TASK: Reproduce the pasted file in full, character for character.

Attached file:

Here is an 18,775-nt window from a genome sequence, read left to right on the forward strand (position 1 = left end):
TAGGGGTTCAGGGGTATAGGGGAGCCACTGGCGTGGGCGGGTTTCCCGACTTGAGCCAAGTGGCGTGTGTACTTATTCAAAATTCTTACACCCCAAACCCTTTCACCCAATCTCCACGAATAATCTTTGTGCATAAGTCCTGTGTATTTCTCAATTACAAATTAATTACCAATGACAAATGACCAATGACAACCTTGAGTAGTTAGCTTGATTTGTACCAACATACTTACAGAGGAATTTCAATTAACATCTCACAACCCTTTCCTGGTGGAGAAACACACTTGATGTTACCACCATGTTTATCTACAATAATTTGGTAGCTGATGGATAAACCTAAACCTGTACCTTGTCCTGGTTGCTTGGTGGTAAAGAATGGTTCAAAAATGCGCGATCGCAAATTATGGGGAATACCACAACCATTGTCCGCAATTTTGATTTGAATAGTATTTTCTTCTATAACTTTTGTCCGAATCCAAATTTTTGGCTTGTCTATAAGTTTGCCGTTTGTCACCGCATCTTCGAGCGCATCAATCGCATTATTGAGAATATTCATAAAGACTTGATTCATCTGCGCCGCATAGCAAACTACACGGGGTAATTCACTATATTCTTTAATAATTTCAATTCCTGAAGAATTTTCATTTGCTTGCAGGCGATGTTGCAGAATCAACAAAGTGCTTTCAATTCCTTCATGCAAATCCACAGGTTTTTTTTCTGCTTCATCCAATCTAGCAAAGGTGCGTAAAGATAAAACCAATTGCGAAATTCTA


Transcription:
Here is an 18,775-nt window from a genome sequence, read left to right on the forward strand (position 1 = left end):
TAGGGGTTCAGGGGTATAGGGGAGCCACTGGCGTGGGCGGGTTTCCCGACTTGAGCCAAGTGGCGTGTGTACTTATTCAAAATTCTTACACCCCAAACCCTTTCACCCAATCTCCACGAATAATCTTTGTGCATAAGTCCTGTGTATTTCTCAATTACAAATTAATTACCAATGACAAATGACCAATGACAACCTTGAGTAGTTAGCTTGATTTGTACCAACATACTTACAGAGGAATTTCAATTAACATCTCACAACCCTTTCCTGGTGGAGAAACACACTTGATGTTACCACCATGTTTATCTACAATAATTTGGTAGCTGATGGATAAACCTAAACCTGTACCTTGTCCTGGTTGCTTGGTGGTAAAGAATGGTTCAAAAATGCGCGATCGCAAATTATGGGGAATACCACAACCATTGTCCGCAATTTTGATTTGAATAGTATTTTCTTCTATAACTTTTGTCCGAATCCAAATTTTTGGCTTGTCTATAAGTTTGCCGTTTGTCACCGCATCTTCGAGCGCATCAATCGCATTATTGAGAATATTCATAAAGACTTGATTCATCTGCGCCGCATAGCAAACTACACGGGGTAATTCACTATATTCTTTAATAATTTCAATTCCTGAAGAATTTTCATTTGCTTGCAGGCGATGTTGCAGAATCAACAAAGTGCTTTCAATTCCTTCATGCAAATCCACAGGTTTTTTTTCTGCTTCATCCAATCTAGCAAAGGTGCGTAAAGATAAAACCAATTGCGAAATTCTA